Funding Your VentureTBOP2017 ⋅ 2:58 ⋅ Filmed May 12, 2017
Many aspiring entrepreneurs get a little touchy when it comes to the subject of funding. What’s the best approach? When is the right time to seek funding? What do you do when nobody agrees to cut you a cheque? In this insightful clip, Derek Ball talks brass tacks about one of the biggest challenges of entrepreneurship — and cautions against some of the most trending methods business owners are trying.
TC: So, what's interesting about the team that are operating here is, that for the duration of this project, they're trying to raise capital online. A little like a Gofundme operation. For anybody else doing a startup, in your experience, the funding of course is a key element to all of this. Where to do you go for funding?
[00:26] DB: There's a lot of focus, I think especially on the technology and innovation world, [on] venture capital funding. Ben, who will be up on the panel with us shortly said yesterday, that's not always the right fit. Yet, we seem to think, as first time entrepreneurs that that's going to be the secret.
[00:42] DB: I remember when I was building one of my first companies and I was living in Calgary. I was invited to present my company to Banff Venture Forum and I thought, 'This is great! I'm going to whirl in there. I'm going to give my pitch and someone's going to write me a cheque for a couple million bucks. I'm off to the races.' It was a harsh wake up call when I walked in there and nobody wrote me a cheque. I had to step back and realize, 'Why not? Is my idea terrible?' It was because I was going after the wrong money for the stage and time in my business.
[01:14] DB: So, you don't usually (right out of the gate) run and pitch a venture capitalist. Your idea might not even be the right fit for a venture capitalist. You really need to understand your business, it's economic model and what kinds of monies you should be seeking. Most of the time, your first money is what we call the 'love money'. That's going to come from your friends and family. They're going to give you money because they love you, not because they believe in your business or their going to get a big return on it.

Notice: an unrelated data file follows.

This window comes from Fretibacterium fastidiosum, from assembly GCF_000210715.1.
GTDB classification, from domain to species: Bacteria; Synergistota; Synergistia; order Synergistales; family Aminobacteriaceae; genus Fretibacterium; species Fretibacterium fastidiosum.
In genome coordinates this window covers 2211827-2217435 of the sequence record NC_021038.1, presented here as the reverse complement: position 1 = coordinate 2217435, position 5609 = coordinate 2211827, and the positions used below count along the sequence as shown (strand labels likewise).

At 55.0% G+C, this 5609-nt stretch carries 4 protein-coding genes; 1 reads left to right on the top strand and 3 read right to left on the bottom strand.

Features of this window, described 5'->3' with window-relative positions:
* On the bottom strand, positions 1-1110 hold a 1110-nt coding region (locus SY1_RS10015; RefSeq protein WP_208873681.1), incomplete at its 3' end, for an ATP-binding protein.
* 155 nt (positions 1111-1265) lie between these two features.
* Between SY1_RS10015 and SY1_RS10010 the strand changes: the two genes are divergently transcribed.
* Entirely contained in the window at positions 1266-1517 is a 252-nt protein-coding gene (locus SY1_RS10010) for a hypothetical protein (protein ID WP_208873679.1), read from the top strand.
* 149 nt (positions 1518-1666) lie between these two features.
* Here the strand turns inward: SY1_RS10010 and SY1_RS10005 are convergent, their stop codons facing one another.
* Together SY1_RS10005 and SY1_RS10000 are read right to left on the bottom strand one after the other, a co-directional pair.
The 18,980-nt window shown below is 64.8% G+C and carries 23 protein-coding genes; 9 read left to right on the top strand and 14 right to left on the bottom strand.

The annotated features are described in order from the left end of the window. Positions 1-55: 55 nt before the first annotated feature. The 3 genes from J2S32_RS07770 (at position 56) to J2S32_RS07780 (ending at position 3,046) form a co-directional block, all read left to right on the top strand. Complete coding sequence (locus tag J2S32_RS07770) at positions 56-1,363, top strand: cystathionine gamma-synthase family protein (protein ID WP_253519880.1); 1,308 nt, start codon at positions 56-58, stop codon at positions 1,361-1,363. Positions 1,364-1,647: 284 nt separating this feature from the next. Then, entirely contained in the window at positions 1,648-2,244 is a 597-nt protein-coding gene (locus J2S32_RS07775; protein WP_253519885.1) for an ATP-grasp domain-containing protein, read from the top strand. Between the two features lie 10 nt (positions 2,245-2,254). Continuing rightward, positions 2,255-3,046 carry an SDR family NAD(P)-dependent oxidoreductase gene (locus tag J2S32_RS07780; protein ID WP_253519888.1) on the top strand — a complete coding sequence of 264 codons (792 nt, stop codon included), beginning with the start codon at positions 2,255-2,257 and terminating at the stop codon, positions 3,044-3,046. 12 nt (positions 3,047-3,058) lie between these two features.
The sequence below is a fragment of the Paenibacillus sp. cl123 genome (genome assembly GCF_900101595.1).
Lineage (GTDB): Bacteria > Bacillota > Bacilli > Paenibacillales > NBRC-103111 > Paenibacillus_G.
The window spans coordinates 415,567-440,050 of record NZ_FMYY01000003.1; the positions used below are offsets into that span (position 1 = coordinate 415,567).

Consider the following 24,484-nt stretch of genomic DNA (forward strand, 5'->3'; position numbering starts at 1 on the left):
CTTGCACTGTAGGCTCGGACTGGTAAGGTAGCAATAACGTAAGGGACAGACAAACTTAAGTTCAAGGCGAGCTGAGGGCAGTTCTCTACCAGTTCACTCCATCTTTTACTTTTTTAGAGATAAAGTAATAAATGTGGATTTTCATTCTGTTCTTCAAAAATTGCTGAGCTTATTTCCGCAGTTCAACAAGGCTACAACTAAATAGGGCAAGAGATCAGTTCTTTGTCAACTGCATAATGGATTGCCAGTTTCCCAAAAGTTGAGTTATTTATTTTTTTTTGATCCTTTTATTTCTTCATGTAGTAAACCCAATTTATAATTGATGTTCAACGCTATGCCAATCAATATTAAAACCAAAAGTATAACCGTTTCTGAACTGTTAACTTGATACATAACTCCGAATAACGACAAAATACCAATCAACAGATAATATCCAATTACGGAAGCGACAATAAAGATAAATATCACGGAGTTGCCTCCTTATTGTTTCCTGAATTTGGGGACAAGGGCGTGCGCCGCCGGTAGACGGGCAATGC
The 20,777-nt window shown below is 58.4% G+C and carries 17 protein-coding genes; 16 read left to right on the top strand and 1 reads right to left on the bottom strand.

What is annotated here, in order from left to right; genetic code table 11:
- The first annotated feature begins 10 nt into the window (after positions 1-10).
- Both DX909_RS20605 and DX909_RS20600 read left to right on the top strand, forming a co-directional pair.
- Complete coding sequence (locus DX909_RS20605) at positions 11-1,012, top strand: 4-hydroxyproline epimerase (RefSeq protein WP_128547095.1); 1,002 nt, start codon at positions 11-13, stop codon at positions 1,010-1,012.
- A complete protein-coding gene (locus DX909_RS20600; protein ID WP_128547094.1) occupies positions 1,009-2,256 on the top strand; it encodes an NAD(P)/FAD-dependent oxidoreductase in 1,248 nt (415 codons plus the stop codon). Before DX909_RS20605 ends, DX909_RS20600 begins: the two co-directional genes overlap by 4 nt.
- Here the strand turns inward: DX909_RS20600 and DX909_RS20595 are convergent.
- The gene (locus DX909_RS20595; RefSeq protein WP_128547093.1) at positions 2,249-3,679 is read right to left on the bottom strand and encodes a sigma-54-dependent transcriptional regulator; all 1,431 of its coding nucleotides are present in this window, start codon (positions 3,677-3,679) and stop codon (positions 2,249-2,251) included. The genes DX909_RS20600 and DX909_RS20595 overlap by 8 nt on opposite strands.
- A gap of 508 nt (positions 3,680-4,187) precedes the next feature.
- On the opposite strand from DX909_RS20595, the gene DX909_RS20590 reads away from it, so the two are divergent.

[01:40] TC: Well, they love you now.
[01:43] DB: Professional investors like to see you've taken some love money because they know Christmas dinner is going to be very uncomfortable if you screw it up. You need to get a little bit of that just to help you pay the bills, get things started, incorporate your business.
[01:58] DB: And then you can go out after seed or angel money because they have a different threshold of what they're looking for. And Angels are generally high net-worth individuals. They don't have investment committees. They're not going to do as deep a due diligence but they're going to buy into your passion and your vision of what you're trying to accomplish and if they buy in, they will usually write you a cheque — $5K, $10K, $25, $50K — and you'll get a handful of those who are buying into your vision. That's also good validation. Somebody who has been successful thinks that whatever you're doing has potential. Once you get that, then you can move into seed and if appropriate, venture capital, growth capital and private equity later on in the stage of business.